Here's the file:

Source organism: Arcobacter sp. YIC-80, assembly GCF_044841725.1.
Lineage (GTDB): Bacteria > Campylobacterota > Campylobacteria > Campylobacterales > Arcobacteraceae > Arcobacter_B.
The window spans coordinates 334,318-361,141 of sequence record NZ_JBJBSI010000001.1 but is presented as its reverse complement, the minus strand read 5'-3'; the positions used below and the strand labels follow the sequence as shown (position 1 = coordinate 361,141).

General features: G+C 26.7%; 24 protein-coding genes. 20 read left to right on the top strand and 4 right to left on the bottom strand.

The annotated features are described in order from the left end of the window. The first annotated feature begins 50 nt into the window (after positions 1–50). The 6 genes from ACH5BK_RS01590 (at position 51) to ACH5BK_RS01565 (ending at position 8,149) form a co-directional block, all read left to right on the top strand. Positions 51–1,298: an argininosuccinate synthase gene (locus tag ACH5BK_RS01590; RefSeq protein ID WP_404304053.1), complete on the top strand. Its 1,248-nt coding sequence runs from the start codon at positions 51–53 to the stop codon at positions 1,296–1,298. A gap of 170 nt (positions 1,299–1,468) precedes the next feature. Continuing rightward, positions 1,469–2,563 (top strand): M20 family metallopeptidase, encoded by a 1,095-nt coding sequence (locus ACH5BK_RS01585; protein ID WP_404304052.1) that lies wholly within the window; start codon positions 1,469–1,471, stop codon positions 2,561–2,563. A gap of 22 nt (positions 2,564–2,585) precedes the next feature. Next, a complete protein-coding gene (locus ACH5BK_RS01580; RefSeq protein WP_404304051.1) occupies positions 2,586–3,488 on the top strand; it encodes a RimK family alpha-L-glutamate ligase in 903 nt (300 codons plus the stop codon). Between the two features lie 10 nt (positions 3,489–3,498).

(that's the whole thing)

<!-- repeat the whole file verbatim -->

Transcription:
Source organism: Arcobacter sp. YIC-80, assembly GCF_044841725.1.
Lineage (GTDB): Bacteria > Campylobacterota > Campylobacteria > Campylobacterales > Arcobacteraceae > Arcobacter_B.
The window spans coordinates 334,318-361,141 of sequence record NZ_JBJBSI010000001.1 but is presented as its reverse complement, the minus strand read 5'-3'; the positions used below and the strand labels follow the sequence as shown (position 1 = coordinate 361,141).

General features: G+C 26.7%; 24 protein-coding genes. 20 read left to right on the top strand and 4 right to left on the bottom strand.

The annotated features are described in order from the left end of the window. The first annotated feature begins 50 nt into the window (after positions 1–50). The 6 genes from ACH5BK_RS01590 (at position 51) to ACH5BK_RS01565 (ending at position 8,149) form a co-directional block, all read left to right on the top strand. Positions 51–1,298: an argininosuccinate synthase gene (locus tag ACH5BK_RS01590; RefSeq protein ID WP_404304053.1), complete on the top strand. Its 1,248-nt coding sequence runs from the start codon at positions 51–53 to the stop codon at positions 1,296–1,298. A gap of 170 nt (positions 1,299–1,468) precedes the next feature. Continuing rightward, positions 1,469–2,563 (top strand): M20 family metallopeptidase, encoded by a 1,095-nt coding sequence (locus ACH5BK_RS01585; protein ID WP_404304052.1) that lies wholly within the window; start codon positions 1,469–1,471, stop codon positions 2,561–2,563. A gap of 22 nt (positions 2,564–2,585) precedes the next feature. Next, a complete protein-coding gene (locus ACH5BK_RS01580; RefSeq protein WP_404304051.1) occupies positions 2,586–3,488 on the top strand; it encodes a RimK family alpha-L-glutamate ligase in 903 nt (300 codons plus the stop codon). Between the two features lie 10 nt (positions 3,489–3,498).